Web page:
That means that addressing your anxiety today is important. You'll need to find a long term strategy that works for you, based on the symptoms you're experiencing. Even if you have hormonal anxiety (meaning, your anxiety is 100% caused only by your hormones) you can still control it with the right anxiety reduction techniques. That's one of the things that makes anxiety unique. You can also try the following:

  • Sleeping Strategies Sleep is crucial when you have anxiety, and plays a role in anxiety attacks. Look up strategies to help improve your sleep. One method is a pre-sleep journal, which can help you write out any nervous thoughts you have so that your mind finds resting easier.
  • Support Groups Getting the support of others can provide a tremendous improvement in your anxiety symptoms. You'll meet other people that have dealt with your same issues, and they can provide you with the motivation and positive ear that will help you overcome your anxiety.
  • Mindfulness Often panic attacks occur because of the way you, yourself, are responding to your own symptoms. That's why you should try practicing what's known as mindfulness. It's when you take a moment to realize all of the things that you're doing that are contributing to this panic - for example, you may be clenching or tensing up, or allowing your thoughts to run wild about your menopausal symptoms. The more you notice you're doing, the more you won't be as surprised when they occur.
  • Breathing Panic attacks are caused a great deal by how you breathe. So make sure that you're breathing correctly. Take slow, measured breaths. Don't try to breathe in more than your body lets you, and don't worry if you feel like you can't get a deep breath. This is normal, and something that will go away the more you force yourself to slow breathing.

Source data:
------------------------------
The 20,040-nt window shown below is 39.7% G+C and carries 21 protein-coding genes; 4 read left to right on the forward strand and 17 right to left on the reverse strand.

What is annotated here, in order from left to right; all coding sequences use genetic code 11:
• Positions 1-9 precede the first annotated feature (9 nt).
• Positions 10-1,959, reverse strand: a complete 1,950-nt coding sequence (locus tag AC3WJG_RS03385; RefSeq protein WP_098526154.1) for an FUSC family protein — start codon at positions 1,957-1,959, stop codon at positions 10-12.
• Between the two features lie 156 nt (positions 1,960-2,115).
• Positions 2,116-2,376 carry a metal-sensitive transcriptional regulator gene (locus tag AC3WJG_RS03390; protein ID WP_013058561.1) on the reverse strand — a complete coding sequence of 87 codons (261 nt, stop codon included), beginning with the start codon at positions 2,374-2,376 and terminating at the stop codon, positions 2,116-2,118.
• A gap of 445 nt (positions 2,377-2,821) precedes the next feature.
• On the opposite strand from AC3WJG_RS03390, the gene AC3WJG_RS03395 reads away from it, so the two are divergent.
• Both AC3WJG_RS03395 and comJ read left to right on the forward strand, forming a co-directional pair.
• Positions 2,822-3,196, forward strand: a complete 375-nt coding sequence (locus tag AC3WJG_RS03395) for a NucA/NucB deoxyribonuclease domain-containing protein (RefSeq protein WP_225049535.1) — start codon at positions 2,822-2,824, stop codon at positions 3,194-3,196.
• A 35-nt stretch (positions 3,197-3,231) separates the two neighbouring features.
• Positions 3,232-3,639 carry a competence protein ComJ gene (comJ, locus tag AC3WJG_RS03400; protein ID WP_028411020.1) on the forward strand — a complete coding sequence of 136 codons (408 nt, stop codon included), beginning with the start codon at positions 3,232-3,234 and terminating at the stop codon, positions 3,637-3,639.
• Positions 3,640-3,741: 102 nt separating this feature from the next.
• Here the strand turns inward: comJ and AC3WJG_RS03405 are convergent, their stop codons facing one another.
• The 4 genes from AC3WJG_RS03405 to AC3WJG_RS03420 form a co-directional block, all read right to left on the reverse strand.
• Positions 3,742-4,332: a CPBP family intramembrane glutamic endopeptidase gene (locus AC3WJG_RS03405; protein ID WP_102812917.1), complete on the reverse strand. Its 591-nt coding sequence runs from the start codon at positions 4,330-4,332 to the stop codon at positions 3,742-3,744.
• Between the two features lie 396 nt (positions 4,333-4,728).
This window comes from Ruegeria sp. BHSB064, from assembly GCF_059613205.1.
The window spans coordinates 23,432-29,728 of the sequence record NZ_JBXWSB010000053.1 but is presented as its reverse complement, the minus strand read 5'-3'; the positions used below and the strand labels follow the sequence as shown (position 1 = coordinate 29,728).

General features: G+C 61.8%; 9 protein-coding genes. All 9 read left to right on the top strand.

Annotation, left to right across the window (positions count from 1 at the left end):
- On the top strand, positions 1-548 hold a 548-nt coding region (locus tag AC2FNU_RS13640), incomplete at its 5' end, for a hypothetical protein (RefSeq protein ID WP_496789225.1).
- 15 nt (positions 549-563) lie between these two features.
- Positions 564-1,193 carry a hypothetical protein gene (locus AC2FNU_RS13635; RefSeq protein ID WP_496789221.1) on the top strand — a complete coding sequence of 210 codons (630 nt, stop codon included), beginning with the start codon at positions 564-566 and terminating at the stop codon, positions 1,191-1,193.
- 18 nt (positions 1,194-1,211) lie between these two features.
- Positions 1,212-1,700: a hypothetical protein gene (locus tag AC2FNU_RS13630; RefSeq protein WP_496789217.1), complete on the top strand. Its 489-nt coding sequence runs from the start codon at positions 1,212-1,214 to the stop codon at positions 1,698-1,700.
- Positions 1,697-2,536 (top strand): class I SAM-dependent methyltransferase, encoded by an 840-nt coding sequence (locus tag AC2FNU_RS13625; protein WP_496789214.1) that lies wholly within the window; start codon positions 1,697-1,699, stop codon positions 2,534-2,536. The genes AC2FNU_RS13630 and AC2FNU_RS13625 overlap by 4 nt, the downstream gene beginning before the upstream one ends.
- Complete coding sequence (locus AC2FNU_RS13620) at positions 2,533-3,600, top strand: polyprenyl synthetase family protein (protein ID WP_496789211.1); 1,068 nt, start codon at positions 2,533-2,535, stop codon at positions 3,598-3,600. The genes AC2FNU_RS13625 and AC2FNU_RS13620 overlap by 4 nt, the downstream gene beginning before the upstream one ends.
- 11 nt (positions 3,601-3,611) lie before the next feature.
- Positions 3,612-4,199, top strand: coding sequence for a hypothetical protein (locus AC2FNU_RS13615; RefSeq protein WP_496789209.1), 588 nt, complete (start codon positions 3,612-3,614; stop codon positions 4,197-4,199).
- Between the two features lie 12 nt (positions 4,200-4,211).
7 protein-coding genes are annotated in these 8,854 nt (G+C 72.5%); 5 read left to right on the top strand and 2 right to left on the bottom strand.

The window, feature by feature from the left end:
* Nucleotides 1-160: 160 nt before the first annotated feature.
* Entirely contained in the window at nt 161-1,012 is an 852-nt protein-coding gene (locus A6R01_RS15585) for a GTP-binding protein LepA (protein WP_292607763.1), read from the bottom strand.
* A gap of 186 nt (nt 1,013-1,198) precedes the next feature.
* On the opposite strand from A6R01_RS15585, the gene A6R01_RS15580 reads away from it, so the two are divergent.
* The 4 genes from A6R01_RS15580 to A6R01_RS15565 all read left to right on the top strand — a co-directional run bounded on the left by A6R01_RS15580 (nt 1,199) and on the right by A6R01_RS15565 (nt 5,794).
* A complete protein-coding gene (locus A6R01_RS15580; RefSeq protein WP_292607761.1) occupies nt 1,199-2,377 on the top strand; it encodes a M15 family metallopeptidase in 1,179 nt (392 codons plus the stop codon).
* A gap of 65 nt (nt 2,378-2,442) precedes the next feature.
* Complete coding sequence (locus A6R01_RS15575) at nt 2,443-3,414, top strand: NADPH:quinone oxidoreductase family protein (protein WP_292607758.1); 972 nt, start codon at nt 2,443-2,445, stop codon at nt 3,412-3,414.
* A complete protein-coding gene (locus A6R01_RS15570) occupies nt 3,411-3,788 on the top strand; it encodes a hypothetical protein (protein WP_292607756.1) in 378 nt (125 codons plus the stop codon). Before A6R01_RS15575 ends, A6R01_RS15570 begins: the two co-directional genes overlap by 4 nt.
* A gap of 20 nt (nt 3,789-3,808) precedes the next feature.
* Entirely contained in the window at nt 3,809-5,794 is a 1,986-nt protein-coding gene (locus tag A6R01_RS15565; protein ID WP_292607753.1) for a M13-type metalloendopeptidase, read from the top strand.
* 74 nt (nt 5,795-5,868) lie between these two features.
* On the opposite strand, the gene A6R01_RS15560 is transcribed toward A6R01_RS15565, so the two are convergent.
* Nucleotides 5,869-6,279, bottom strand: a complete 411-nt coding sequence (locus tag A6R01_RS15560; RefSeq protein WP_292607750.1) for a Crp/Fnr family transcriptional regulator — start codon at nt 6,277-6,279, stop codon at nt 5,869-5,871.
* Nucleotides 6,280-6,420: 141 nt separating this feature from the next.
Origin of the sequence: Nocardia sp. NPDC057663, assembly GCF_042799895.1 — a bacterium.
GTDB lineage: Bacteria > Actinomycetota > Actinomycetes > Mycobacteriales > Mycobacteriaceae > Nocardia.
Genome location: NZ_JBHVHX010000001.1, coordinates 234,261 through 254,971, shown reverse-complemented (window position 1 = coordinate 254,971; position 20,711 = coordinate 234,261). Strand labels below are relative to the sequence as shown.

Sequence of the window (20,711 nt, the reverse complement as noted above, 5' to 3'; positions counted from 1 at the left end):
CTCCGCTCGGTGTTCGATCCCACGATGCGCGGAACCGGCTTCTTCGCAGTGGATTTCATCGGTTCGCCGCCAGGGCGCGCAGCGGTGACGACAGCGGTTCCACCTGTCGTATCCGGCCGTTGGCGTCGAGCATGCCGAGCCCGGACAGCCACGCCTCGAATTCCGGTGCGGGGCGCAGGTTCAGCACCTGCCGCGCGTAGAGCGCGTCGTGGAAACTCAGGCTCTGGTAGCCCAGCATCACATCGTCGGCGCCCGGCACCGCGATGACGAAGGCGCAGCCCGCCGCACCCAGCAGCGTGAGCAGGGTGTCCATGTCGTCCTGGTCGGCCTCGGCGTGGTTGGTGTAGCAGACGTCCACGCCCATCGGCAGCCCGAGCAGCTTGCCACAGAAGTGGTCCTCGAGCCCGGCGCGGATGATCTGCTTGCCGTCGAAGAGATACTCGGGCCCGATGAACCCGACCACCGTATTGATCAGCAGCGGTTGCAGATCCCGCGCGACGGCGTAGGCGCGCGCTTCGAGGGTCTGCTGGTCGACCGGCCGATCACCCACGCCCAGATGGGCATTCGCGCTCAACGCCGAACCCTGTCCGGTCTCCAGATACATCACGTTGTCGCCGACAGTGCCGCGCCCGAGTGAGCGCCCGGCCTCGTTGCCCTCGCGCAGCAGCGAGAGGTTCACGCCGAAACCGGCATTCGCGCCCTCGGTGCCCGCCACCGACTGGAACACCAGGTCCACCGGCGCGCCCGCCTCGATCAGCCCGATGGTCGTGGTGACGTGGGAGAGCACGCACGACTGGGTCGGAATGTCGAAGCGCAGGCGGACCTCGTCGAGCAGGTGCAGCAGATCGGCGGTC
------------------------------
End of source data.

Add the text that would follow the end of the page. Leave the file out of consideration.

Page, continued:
• Seek Out Hormonal Treatments Talk to your doctor about any hormonal treatments that may be effective at relieving some of these menopausal symptoms. Normally, medicine is not the best strategy for dealing with any type of disorder. But if hormones are causing your panic attacks, then hormonal therapy should reduce the impact. However, don't be surprised if your anxiety doesn't go away completely. You'll still need to partner it with anti-anxiety strategies.

Perhaps most importantly, don't try to fight your own symptoms. Menopause comes, and menopause goes. It's not your fault that you're going through it and eventually it will be over. Fighting your symptoms (ie, trying to not feel hot when you're having a hot flash) or getting upset with yourself or your body when you do will only serve to fuel your anxiety and stress further. Staying calm and collected is a much more effective strategy.

You Can Also Cure Anxiety

Of course, everything listed above is just a temporary fix. You'll still need to learn strategies that will help you control your anxiety altogether.

I've worked with many women suffering from menopause, and I start them all off with my free anxiety test. This test will look at your symptoms, show you a snapshot of what you're dealing with, compare your symptoms to others and give you tools to reduce it forever.

Start the test here.


Sagsöz, N., et al. Anxiety and depression before and after the menopause. Archives of Gynecology and Obstetrics 264.4 (2001): 199-202.

Freeman, Ellen W., et al. The role of anxiety and hormonal changes in menopausal hot flashes. Menopause 12.3 (2005): 258-266.

Deeks, Amanda A. Psychological aspects of menopause management00077-5/abstract). Best Practice & Research Clinical Endocrinology & Metabolism 17.1 (2003): 17-31.

Author: Micah Abraham, BSc Psychology, last updated Sep 28, 2017.